There have been events to attend, people to greet, and stories to tell.
Themes have emerged, the finest traits this man possessed: compassion, good humor, intelligence, love of family and friends, and many others.
I only knew this man for ten years. I did not know him as a bright but unengaged student, or as a man who traveled the country working for political campaigns, or a press secretary to powerful men. I didn't know the details of the bills he helped write, or the work he did spreading democracy worldwide, or the classes he taught in his retirement years. I knew him primarily as a father-in-law and grandfather. And I am thankful for those ten years.
He could never stand for someone to be unhappy. If others were putting a person down, he would step up to defend that person. He did this for me once when I was feeling alone and misunderstood. He didn't make a fuss, but in my presence and others', he spoke up for me. One small statement that meant, "I'm with Sarah; if you're against Sarah, you're against me, too." There was more, also, that I didn't know at the time. Emails in which he defended me. He may not have agreed with me 100%, but he was sure going to assume the best about me. I was family.
He did not give limited compliments. If you did something he considered kind or resourceful or admirable, he was unstinting in his praise. You were absolutely the best he'd ever known. Scrambling an egg, oiling a hinge, assembling a piece of furniture--these were absolutely astonishing skills in his mind, and no one else could have done it better.
He loved his grandchildren profoundly. He was devoted to them as babies and would eagerly volunteer to be the walker, until his shirt was soaked with drool and the baby was asleep. Whereas I watched for milestones with some impatience, I believe he witnessed them with some disappointment. Every crawl, climb, or step subtracted a little time from holding and cuddling. Nevertheless, his praise at each milestone was absolute. There was never a baby more amazing, more impressive, more talented!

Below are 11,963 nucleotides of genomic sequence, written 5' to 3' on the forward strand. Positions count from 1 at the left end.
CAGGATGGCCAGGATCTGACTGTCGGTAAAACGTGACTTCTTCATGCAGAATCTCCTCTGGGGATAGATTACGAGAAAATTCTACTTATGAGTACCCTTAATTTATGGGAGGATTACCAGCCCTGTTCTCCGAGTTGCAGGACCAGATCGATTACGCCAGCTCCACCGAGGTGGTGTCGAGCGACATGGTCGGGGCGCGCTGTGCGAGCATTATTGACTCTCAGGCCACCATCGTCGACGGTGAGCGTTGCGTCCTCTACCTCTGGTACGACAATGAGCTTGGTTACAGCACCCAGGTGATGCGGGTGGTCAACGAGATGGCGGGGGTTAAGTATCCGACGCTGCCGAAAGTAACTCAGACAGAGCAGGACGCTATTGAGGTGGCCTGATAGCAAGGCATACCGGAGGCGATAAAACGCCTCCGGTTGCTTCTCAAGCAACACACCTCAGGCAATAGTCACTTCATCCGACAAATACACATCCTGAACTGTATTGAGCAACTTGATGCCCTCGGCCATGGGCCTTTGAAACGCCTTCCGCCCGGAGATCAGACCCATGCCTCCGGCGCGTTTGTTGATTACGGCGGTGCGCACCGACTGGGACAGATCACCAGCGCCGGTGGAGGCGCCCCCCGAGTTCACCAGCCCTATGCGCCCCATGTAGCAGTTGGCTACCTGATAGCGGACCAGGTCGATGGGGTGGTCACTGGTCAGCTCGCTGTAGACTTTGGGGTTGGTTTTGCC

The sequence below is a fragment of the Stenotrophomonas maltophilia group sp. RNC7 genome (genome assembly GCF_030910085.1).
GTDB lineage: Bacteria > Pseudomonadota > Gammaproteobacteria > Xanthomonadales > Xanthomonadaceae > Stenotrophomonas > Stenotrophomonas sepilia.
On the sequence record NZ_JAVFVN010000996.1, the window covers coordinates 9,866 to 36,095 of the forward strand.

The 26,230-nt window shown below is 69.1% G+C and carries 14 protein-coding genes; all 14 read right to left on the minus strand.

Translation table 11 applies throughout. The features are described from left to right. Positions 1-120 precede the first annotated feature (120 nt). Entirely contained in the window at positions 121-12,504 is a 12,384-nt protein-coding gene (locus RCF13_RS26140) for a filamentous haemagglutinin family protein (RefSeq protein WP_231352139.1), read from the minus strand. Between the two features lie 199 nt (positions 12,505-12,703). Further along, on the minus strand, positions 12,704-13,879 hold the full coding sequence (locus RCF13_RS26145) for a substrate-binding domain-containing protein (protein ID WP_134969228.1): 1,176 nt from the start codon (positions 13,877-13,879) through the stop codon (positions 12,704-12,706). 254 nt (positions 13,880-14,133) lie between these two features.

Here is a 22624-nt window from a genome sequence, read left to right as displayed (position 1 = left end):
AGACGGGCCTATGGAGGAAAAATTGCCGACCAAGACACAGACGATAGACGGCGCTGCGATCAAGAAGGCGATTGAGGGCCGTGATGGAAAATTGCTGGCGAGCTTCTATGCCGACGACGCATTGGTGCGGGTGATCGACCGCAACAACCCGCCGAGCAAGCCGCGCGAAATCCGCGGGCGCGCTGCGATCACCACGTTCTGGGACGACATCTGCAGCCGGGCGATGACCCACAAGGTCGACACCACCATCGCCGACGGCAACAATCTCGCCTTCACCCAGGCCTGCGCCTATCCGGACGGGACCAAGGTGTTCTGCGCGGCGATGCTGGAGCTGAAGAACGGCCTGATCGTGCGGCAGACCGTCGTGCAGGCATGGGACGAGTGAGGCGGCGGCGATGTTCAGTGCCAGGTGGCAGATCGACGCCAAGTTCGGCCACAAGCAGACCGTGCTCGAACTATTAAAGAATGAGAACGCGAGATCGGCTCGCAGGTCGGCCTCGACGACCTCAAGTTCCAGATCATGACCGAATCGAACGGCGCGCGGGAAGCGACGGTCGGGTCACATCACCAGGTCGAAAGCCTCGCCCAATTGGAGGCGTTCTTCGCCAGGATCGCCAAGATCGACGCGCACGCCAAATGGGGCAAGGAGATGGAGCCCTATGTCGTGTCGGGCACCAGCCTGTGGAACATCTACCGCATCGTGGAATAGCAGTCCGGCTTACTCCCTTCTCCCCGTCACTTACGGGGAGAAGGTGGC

As he got older and slower, his pace matched my children's so perfectly. They walked to the park at the same speed and got just as excited as each other at the sight of a squirrel or a leaf blower or their shadows. He would sit and read the same books all the other adults had gotten sick of, and he'd feed spoonful after boring spoonful of puree long after I'd moved to serving small chunks of fruits and vegetables. He was more than happy to make sound effects on demand and flip the light switch over and over and over long after everyone else had left the room in annoyance.
This was a good man. We mourn his absence but celebrate his life.
A Fly on our (Chicken Coop) Wall, Amycake and the Dude, Considerings, Finding Ninee, Getting Literal, I Want Backsies, Mother of Imperfection, Rewritten, Thankful Me, The Wakefield Doctrine
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